Ins and outs

The Tax Free Savings Account (TFSA) introduced in 2009, is another investment tool for Canadians, but as with any investment, it has accounting protocol and therefore, by default, potential CRA tax issues.

The Tax Free Savings Account (TFSA) introduced in 2009, is another investment tool for Canadians, but as with any investment, it has accounting protocol and therefore, by default, potential CRA tax issues.

Because a tax receipt for a TFSA contribution is not issued (unlike RRSP investments) – a fact that creates many queries for tax preparers each spring – the government logically allows money from a TFSA to be removed tax free. And, also unlike RRSP’s, if money is removed from a TFSA, that amount can be “replaced”, but according to timing rules – the mechanics of which are not well understood and the focus of this column.

The flexibility yielded by tax-free cash removal and being able to replace those withdrawals make TFSA’s very attractive – new truck, trip, tuition, …!  Unfortunately this latter feature also holds the greatest potential for a CRA mess up when an investor “replaces” those removed funds.

The maximum contribution to a TFSA is $5,000 per year.  If you happen to invest more, the over-contribution is subject to penalty by CRA.  Although this may be understandable, perhaps what isn’t so straightforward is how funds are replaced in the TFSA should some be removed.

Funds removed in one calendar year, cannot be replaced in that same calendar year.  That “room” must be carried forward. In other words, there is no “out and in privilege” during the year.  Money removed during the year effectively reduces the $5,000 limit for that year and is added to future years’ contribution room.

As per CRA, “The total of TFSA withdrawals in a calendar year is added to the TFSA contribution room for the next calendar year.”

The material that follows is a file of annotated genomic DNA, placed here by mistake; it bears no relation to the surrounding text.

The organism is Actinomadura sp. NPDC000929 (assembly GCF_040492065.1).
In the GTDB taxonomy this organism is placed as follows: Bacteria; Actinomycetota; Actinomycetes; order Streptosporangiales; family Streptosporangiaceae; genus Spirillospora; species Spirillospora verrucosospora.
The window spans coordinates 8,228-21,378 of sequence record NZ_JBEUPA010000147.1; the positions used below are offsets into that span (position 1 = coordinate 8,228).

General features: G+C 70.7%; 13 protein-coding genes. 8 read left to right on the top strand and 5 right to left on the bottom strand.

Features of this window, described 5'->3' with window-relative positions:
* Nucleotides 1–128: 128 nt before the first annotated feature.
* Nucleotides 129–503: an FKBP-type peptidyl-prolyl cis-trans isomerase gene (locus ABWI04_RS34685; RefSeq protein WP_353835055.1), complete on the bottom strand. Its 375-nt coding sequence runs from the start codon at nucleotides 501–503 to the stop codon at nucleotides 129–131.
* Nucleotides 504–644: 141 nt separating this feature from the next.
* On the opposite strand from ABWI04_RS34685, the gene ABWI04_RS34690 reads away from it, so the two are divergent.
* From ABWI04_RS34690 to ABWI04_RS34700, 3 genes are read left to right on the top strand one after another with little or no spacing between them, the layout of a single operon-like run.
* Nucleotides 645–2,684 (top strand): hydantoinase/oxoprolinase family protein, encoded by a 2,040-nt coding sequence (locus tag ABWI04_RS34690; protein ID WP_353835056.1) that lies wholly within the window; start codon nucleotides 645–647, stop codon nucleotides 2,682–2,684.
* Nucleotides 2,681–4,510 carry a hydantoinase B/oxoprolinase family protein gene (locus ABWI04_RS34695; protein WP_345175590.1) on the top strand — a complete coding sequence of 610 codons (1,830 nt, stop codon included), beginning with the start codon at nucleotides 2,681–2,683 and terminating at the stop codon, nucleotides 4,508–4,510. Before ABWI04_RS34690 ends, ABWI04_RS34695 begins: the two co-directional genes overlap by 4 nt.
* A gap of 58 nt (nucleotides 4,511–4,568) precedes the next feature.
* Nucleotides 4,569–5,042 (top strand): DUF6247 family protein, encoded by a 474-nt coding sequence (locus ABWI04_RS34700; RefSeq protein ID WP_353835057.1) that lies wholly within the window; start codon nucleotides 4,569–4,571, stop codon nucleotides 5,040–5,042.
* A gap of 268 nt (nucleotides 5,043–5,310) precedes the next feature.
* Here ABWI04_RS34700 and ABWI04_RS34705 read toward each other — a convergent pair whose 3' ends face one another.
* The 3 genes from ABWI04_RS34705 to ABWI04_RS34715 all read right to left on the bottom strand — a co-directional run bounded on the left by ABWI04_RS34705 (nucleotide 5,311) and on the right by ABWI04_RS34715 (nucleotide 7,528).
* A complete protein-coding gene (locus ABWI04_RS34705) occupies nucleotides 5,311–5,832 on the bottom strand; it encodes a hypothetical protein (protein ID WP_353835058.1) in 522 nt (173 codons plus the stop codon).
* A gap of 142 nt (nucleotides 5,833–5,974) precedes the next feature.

In the case of over-contribution, a letter from CRA arrives asking for 1 per cent per month interest penalty for the over-contribution.  And the timing of this letter is a little frustrating since it appears to be arriving in the mail box about June of the next year.  Potentially then, interest expense could accumulate for up to 18 months.

Apparently, in 2010 CRA mailed 70,000 such letters. And, although no official figure is available, it’s suspected that about the same number went out again in 2011.

The good news, the Taxpayers’ Ombudsman continues to convince CRA to show leniency so about 140,000 over-contributors may be dealt with on a case by case basis.  CRA needs to be notified of extenuating circumstances within 60 days of receipt of the letter, and second-time offenders will likely see little leniency.

If a penalty must be paid, be kind. Don’t get upset at your tax preparer. CRA won’t accept it as a deductible carrying charge, just as the interest paid on any funds borrowed to invest in a TFSA is not a deductible expense.  And don’t forget, TFSA investments do not qualify as a tax deductible credit like an RRSP.